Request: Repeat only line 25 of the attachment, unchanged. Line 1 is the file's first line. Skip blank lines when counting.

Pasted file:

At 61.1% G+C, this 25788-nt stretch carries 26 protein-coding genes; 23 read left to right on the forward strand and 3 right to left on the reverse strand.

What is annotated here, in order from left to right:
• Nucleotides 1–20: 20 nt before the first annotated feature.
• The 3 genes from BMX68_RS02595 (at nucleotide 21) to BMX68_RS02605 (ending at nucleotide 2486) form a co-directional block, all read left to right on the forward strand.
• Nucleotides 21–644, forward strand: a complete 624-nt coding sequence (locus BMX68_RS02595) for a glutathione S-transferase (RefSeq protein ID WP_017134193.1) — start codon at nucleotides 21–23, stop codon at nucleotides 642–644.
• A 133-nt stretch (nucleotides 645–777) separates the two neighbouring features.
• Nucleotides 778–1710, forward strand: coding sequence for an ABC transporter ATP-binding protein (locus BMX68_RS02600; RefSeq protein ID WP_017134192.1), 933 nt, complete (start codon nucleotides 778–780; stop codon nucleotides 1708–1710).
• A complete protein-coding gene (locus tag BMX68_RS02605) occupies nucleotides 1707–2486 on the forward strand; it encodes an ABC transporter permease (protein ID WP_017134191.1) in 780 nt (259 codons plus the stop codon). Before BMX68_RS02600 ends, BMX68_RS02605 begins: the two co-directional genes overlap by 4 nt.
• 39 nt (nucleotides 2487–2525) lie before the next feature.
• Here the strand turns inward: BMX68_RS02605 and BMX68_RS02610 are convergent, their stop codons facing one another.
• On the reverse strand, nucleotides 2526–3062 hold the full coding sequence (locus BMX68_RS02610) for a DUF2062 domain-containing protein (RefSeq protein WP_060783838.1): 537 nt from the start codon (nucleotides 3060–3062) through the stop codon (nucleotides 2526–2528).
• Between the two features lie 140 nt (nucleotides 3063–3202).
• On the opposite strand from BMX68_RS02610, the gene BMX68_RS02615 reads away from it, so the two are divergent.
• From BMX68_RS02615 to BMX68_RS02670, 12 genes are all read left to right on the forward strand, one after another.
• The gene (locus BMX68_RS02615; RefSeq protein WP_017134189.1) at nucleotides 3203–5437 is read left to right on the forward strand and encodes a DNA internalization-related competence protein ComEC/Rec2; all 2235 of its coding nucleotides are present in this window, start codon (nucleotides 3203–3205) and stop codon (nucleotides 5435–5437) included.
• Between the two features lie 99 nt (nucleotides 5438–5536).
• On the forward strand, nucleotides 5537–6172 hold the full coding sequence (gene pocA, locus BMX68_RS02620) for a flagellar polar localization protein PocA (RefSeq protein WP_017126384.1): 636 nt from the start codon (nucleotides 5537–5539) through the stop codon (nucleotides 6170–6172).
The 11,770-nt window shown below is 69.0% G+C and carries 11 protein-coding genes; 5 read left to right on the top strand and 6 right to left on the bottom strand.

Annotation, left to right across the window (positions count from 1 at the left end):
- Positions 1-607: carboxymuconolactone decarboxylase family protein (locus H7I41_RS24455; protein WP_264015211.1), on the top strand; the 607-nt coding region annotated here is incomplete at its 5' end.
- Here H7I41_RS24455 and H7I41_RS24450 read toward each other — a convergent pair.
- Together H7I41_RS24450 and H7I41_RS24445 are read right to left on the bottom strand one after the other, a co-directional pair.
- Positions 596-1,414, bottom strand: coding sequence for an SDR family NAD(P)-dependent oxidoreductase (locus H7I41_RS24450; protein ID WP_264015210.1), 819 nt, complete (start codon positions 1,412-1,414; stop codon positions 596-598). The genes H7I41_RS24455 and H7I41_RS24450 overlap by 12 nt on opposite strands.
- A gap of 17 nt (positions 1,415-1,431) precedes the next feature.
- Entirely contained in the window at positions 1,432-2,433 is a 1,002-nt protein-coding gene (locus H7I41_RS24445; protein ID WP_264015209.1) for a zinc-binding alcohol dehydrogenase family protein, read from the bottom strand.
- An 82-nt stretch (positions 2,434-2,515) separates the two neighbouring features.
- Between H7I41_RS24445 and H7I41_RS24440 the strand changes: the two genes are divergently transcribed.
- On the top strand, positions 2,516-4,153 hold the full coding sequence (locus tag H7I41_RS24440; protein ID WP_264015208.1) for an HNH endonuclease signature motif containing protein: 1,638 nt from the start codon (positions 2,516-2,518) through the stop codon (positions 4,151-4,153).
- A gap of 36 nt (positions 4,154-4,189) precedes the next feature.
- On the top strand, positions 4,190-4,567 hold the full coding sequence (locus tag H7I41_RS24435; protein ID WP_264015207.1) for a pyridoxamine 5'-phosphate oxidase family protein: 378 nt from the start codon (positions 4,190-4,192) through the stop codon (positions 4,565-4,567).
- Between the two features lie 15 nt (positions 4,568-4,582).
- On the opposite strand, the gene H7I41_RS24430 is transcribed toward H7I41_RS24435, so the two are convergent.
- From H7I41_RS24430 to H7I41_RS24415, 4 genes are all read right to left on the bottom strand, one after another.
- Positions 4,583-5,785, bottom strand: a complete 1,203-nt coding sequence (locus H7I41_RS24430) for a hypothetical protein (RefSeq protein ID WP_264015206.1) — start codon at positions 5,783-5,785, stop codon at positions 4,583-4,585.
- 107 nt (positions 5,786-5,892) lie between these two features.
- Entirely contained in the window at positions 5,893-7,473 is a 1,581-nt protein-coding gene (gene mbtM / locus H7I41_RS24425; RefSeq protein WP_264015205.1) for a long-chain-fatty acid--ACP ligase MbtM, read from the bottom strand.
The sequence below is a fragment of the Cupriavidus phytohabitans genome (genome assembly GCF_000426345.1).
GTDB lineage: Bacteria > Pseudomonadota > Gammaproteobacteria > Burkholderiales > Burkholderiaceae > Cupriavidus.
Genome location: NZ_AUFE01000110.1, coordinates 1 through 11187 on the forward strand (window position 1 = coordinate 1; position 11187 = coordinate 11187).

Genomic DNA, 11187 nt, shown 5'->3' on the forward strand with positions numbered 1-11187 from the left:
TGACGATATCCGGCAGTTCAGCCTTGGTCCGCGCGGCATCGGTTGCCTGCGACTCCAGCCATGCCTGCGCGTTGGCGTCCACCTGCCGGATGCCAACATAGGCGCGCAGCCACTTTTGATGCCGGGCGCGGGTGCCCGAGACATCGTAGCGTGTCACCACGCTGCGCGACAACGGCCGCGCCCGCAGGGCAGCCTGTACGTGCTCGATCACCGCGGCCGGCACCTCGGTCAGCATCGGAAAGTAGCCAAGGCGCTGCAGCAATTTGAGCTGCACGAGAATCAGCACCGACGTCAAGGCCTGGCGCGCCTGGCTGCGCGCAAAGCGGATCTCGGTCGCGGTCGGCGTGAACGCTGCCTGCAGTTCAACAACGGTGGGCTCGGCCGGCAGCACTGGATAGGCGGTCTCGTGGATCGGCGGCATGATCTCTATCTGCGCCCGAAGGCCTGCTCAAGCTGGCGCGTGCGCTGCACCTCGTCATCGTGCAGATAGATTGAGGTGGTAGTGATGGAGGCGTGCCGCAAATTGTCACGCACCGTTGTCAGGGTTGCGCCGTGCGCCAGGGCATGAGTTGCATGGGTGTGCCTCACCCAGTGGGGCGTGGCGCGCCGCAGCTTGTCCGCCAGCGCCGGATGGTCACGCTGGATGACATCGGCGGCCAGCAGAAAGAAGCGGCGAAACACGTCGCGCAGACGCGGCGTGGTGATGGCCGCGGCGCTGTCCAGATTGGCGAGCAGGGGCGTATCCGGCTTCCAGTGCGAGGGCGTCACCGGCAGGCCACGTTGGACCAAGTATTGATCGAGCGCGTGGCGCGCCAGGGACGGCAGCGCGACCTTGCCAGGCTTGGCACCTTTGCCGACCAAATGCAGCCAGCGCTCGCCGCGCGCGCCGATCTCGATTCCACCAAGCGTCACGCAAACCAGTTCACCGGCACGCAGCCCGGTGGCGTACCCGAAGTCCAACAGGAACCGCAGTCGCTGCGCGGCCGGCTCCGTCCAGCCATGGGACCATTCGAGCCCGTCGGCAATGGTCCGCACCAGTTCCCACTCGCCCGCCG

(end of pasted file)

- Entirely contained in the window at positions 1,432-2,433 is a 1,002-nt protein-coding gene (locus H7I41_RS24445; protein ID WP_264015209.1) for a zinc-binding alcohol dehydrogenase family protein, read from the bottom strand.